Will you give more control to the home viewers of what they’re seeing?
In the future, we’ll test a feature to switch from player to player in a match. We’re going to take a programmatic approach to see which changes gets the most traction with the fan base and which ones drive the storylines. This first time out is all about getting feedback from viewers at home.
What do you attribute to the meteoric rise of CS:GO in eSports?
CS:GO is specifically built for eSports. All of the in-game productization and third-party marketplace around it are a big part of its success. Valve is smart about how they’ve worked with the fan base and leagues to establish a firm base for some of the biggest and best eSports operators to come in and build something great. A lot of the live and broadcast enhancements we’re able to do quickly because the game was built for us to access data in real-time. That allows the MLG product team to build interesting experiences around that. The game is well-suited to tap into the current ecosystem around eSports.
What do you think it is about CS:GO, a four-year-old game, that keeps viewers hooked?
It’s been consistent in terms of gameplay, and Valve has done a great job within the community and game to keep engagement levels high.
MLG has graduated to an NHL arena. Is an NFL stadium far behind for the U.S. market when you look at the ESL attracting 113,000 people to the Intel Extreme Masters World Championship in Katowice, Poland earlier this month?
We’ll take a more unified look at the numbers at Katowice; sometimes people take a little license with how they report attendance numbers. But a football stadium isn’t that far away. The next obvious step for us is an NFL stadium.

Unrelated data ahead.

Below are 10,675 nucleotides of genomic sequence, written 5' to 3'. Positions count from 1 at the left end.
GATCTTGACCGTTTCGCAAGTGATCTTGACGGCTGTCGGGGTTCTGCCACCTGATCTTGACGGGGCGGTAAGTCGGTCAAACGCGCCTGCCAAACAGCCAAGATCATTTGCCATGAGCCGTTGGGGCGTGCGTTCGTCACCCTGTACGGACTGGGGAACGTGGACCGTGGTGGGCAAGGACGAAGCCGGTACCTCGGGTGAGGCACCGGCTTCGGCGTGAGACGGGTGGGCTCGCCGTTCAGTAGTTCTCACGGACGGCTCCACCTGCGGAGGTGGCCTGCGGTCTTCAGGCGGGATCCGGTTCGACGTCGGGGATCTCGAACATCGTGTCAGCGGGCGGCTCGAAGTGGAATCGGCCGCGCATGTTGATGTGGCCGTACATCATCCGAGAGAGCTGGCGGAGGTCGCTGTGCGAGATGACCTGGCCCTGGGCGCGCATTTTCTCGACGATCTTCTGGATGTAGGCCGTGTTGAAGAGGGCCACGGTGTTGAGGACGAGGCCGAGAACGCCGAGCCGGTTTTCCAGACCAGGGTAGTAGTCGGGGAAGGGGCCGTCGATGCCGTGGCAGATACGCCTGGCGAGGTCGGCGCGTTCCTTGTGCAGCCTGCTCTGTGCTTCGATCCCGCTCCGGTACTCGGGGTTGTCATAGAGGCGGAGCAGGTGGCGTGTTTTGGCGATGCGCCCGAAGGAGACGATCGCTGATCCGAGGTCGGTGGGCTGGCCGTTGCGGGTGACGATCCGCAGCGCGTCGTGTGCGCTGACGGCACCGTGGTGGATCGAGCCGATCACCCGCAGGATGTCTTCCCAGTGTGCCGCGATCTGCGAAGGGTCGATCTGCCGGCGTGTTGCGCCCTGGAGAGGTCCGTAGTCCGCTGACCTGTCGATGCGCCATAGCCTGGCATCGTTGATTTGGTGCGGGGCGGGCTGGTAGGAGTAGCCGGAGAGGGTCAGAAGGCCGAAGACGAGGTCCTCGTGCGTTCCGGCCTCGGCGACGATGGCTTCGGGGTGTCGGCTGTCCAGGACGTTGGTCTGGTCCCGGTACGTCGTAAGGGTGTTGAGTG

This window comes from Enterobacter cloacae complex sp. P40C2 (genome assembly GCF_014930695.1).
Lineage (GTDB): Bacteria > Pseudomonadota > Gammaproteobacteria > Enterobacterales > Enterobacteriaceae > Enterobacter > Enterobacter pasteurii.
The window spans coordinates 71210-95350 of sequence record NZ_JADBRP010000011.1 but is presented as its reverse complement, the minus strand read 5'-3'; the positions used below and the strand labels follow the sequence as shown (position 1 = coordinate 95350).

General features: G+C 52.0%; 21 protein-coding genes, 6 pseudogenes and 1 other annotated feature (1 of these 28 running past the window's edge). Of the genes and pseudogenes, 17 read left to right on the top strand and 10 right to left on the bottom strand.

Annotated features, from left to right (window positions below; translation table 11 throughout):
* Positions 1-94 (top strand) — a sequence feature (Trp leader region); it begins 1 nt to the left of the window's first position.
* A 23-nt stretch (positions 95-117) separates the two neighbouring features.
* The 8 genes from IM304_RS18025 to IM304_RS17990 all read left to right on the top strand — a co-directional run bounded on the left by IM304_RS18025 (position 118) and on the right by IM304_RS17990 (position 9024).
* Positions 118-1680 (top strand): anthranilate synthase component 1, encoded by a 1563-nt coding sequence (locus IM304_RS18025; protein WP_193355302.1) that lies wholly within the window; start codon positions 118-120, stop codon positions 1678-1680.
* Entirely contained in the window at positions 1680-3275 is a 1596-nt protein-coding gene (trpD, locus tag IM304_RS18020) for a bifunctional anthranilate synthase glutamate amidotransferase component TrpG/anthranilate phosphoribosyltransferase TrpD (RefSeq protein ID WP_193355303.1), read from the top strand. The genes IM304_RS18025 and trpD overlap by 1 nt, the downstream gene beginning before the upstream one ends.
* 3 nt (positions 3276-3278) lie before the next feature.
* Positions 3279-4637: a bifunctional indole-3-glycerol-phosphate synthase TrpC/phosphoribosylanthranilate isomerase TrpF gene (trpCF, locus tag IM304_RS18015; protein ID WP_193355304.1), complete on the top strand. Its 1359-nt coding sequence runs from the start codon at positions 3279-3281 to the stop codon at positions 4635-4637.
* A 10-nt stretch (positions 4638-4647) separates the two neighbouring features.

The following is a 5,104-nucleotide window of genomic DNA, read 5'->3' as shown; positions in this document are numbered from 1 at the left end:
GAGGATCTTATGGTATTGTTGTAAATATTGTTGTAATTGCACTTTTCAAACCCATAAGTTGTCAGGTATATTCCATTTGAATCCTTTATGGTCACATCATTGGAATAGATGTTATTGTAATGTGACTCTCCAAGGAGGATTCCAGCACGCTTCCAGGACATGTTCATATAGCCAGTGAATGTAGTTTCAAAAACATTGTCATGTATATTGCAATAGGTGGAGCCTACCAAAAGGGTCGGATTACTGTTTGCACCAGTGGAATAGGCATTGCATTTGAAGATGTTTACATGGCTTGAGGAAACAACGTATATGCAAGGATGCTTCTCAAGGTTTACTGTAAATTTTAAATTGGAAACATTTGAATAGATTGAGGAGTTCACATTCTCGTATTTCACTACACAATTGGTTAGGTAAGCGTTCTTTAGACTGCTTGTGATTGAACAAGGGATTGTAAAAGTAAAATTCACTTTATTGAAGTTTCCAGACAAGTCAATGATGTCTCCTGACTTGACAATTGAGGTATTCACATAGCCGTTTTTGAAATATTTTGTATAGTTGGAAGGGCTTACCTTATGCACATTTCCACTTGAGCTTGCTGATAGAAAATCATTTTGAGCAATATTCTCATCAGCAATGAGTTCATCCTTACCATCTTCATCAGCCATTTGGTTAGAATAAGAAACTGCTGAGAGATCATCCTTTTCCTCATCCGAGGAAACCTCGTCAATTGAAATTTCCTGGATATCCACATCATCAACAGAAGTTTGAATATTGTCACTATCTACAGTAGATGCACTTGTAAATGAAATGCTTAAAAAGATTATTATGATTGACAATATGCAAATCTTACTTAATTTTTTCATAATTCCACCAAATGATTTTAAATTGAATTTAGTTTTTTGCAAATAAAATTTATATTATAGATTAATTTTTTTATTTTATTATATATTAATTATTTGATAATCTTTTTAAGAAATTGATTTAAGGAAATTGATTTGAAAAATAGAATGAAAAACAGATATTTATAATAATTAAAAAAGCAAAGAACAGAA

A big part of this Nationwide Arena event was to see who’s attending. We wanted to see if fans were flying in from all over the world or if it’s more like the NHL or NBA and drawing in the local market audience. For Columbus, we received a very high percentage of ticket purchases from the larger Columbus market–way more than we had anticipated. Maybe the U.S. is catching up to Asia in terms of having a mainstream enough fan base–even in Columbus–so we can sell out a 9,000 seat arena. This opens up the opportunity to do more arena events, not just once or twice a year.
How many viewers and attendees are expected to watch the Major Tournament live?
We have sold out the arena, so we expect over 9,000 fans each day.
How has the transition from MLG to Activision Blizzard been for you?
When I joined Activision Blizzard, Steve Bornstein and I sketched out a grand strategy on how we could use all the resources of the company—not just the IP, but the global reach, balance sheet and deep understanding of brand management. With my background in the eSports world and Steve’s in the traditional sports world, we’ve outlined a strong strategy for market leadership that will help drive eSports forward by creating more mature, sustainable, business models for all aspects of the industry.
Activision Blizzard as a company (and now with King, we have the global mobile reach that business has) can help lead the industry, and be a much more open platform for the rest of the industry to organize something that’s more sustainable and easier to understand. If we can do that successfully, the entire industry will benefit, as well as fans and players.
Our sustainable investment hypothesis for how this works is to invest more back into the fan experience. That’s why we have these enhanced viewing tests. We’re less than a quarter into this acquisition happening, and we’re moving quickly.